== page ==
Caskets were worked panel by panel on one or several larger pieces of white satin with green thread woven into the selvedge. They were arranged on the satin so as to waste as little of the material as possible. Sometimes unmade up pieces such as the two doors for a travelling mirror, lot 32, have survived. There is a casket at the Whitworth Art Gallery, Manchester made by Hannah Smith, aged 11, in 1656. It contains a note written by her stating she finished it in Oxford in 1656 and it was sent to London to be made up in 1657.
The scenes embroidered on pictures, mirrors, caskets and cushions were often taken from book illustrations not necessarily intended for embroidery. Many of the Biblical scenes, for instance, derive from Gerard de Jode's Thesaurus Historiarum Veteris Testamenti, Antwerp, 1585. The designs were drawn out in ink by a professional designer. There is an unfinished mirror in this sale, lot 29, that shows exactly how this was done. Little is known about these designers but there is an embroidered picture at Blair Castle, Perthshire, where the designer has written his name and address at the foot of the panel: Jo. Nelham Sugar Lofe, Grayffriars Newgate Market. John Nelham (d. 1694) and his father Roger were embroidery designers from the 1630s - 1684. In 1654 Roger Nelham left in his will "the halfe of my books and prints and patterns which I do use for the drawing of works" to each of his sons. John Nelham was a member of the Broderer's Company and although his premises where burnt down in the Great Fire of London, 1666, he kept his sign when he moved to Old Bailey. The embroidered picture at Blair Castle is worked on satin with a couple in raised work within a raised work oval frame and spot motifs in the spandrels. Needlework pictures of this design within an oval frame are sometimes referred to as in the style of Nelham. The Museum of London has an unfinished panel on canvas which was rescued from a house in Cheapside during the Fire of London, 1666. This too has the oval frame drawn in and may have been drawn by John Nelham.
It was a very English custom in the early 17th century to cover Bibles and Prayer Books in embroidered bindings such as lot 16. These are mostly professional work. In 1638 a petition was submitted to Archbishop Laud on behalf of "Imbroderers working in their own homes" who had for many years covered Bibles for the Nobility.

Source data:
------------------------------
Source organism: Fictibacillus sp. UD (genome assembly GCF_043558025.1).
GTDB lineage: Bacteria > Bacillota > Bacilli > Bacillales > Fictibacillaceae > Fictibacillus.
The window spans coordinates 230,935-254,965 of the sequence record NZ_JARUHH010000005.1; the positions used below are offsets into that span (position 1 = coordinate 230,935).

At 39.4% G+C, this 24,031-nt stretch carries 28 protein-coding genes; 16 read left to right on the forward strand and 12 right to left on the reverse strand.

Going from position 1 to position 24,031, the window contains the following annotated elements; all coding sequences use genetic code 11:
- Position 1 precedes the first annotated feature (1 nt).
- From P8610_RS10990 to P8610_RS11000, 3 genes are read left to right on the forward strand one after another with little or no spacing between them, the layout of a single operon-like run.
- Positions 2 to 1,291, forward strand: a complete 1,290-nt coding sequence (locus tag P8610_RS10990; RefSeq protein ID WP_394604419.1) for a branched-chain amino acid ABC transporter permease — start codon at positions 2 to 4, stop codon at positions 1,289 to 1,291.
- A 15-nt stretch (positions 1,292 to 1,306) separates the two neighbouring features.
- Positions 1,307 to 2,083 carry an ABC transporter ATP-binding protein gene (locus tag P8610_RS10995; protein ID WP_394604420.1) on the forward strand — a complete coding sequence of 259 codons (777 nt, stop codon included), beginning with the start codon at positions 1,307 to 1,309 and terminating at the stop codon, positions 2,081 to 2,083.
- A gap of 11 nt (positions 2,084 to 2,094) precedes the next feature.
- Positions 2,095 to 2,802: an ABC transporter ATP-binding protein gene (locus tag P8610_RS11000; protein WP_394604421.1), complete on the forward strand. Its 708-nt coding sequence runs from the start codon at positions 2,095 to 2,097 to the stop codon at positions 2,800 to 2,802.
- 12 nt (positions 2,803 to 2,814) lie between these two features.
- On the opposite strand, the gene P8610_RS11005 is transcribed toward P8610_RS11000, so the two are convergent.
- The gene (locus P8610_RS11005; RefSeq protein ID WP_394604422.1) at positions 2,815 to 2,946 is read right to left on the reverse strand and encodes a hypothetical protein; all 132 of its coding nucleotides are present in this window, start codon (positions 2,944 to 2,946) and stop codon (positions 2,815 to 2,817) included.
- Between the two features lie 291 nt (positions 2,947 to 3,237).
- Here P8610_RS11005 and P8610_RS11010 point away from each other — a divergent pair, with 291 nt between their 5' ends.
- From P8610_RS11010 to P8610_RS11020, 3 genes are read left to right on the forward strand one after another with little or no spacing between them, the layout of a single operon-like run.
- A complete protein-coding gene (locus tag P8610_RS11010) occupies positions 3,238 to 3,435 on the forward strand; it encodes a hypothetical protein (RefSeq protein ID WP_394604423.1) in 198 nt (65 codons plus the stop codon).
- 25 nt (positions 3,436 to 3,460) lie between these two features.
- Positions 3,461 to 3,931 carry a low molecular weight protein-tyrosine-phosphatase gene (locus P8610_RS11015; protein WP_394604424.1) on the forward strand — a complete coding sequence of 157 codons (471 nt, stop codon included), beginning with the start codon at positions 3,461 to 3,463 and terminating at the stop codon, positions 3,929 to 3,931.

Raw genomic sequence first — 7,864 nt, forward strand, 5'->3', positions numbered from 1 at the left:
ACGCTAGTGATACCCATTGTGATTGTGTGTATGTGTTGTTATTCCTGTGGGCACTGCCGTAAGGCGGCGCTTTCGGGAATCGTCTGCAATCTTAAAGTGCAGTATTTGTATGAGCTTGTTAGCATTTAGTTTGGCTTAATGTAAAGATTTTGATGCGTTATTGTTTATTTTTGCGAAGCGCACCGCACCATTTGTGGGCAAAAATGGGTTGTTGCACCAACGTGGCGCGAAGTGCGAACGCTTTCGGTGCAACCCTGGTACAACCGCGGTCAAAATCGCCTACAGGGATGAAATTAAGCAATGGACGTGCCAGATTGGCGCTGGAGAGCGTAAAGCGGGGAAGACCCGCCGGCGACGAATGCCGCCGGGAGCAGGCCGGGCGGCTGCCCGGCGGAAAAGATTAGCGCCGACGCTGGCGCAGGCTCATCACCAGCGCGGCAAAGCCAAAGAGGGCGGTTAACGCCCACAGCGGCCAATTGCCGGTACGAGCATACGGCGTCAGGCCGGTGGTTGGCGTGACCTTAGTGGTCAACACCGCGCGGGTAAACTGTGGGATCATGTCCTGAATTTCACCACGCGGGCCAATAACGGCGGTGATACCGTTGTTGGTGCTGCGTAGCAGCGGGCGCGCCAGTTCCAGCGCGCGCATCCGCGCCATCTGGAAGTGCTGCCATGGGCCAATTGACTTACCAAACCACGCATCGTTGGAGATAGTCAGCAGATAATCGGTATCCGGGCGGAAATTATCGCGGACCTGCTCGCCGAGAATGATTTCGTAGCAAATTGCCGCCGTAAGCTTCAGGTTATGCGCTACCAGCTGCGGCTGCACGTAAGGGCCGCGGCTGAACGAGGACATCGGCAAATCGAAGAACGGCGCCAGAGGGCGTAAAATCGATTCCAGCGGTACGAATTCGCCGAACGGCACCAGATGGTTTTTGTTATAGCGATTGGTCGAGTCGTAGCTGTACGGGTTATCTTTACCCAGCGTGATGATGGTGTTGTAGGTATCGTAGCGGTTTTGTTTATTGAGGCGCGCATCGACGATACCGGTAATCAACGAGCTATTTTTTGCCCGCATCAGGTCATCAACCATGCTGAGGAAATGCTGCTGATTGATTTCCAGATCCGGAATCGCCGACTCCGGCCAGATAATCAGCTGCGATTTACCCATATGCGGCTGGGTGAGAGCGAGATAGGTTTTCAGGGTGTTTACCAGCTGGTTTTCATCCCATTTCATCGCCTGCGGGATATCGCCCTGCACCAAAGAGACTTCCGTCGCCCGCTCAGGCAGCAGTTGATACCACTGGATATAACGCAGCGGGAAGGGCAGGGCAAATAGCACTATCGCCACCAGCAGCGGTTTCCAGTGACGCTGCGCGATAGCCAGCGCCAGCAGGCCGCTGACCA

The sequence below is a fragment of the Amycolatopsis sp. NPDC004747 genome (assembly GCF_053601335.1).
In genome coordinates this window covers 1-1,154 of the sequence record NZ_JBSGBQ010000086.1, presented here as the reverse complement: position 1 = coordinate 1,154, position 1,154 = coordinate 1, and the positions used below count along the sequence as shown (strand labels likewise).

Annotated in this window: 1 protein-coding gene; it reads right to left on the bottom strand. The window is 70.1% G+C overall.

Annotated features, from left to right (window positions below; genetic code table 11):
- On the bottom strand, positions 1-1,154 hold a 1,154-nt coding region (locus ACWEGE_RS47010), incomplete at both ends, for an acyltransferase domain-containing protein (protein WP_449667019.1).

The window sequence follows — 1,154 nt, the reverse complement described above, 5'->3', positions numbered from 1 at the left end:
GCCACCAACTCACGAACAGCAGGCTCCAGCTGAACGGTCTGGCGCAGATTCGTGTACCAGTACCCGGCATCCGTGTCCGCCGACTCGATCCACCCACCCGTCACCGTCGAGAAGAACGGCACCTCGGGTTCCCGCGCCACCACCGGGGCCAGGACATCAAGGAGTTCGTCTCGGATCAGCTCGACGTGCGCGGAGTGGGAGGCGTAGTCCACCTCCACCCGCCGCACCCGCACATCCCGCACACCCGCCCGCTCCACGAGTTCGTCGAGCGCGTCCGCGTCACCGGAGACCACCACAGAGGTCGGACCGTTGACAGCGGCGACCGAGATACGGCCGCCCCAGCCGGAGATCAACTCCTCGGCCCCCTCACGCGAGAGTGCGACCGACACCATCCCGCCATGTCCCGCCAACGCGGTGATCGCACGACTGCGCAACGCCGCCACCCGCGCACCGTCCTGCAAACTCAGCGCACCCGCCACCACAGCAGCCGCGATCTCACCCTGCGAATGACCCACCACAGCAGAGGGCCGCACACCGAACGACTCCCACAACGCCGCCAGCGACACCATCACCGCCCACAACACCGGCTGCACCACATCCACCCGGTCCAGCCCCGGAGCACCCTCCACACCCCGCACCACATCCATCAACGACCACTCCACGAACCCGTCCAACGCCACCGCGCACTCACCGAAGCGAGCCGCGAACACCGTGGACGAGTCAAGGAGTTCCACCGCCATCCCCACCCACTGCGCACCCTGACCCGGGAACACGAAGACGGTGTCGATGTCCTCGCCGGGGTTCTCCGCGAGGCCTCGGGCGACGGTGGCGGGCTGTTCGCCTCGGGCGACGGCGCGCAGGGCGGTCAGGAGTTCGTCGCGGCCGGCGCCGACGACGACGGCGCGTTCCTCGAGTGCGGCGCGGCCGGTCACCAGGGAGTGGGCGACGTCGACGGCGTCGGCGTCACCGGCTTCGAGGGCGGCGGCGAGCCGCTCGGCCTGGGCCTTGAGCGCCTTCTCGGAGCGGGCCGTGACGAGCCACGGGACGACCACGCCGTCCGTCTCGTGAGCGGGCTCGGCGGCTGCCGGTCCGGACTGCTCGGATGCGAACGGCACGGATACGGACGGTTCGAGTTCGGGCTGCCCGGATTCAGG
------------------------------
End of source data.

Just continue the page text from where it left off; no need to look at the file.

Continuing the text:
In the 18th century pastoral themes were more fashionable and much of the needlework made was used for furnishing - for seat covers and screens. Most of these were worked in tent stitch on canvas. In Sir Frederick's collection, lot 51 is a hitherto unrecognised set of six panels worked in crewelwork on wool by Elisabeth Steward between 1721 and 1724. Crewelwork was used for bedhangings and curtains which these panels do not appear to be. These are worked with fashionable Chinese blue and white vases and with Elisabeth Steward's initials and her husband's coat of arms. Only four comparable sets, and a single panel survive and these are all worked on canvas in tent stitch.
At Stoke Edith, in Herefordshire, were two large panels which featured scenes in the formal garden probably of the house itself. These were worked by the "five successive wives" of Thomas Foley, and are now in the Victoria and Albert Museum. Julia, Lady Calverly embroidered ten panels each 9ft.6in. x 35in. in wool with some silk, on canvas. They were made for Esholt but moved to Wallington, Northumberland where they still remain, when she inherited the property from her father in 1755. Her husband noted in his diary that they took her three and a half years to finish. He also noted "the greatest part done by her own hands" so she was presumably helped by her attendant ladies. In 1727 she made a huge six fold screen also still at Wallington. Each panel is 5ft.9 -5ft.10in x 20.5in. wide., with scenes taken from Virgil's Eclogues and Georgics. This too was in wool on canvas. In 1983 Christie's South Kensington sold another unrecorded and important set of twelve panels from Brynkinalt, Lord Trevor's seat in Wales, which were worked in the first quarter of the 18th century probably under the supervision of Anne, daughter of Lord Trevor. They realised 40,000 pounds and are now at St. Fagans, the National Folk Museum of Wales. There is also a charming hanging at Monymusk by Anne Grant, 1750, of a conservatory with blue and white vases.
Altogether these treasures from Sir Frederick Richmond's Collection form one of the most remarkable accumulations of needlework ever to come on the market. Private collectors, and museums too, will rarely have such an opportunity to add to their holdings.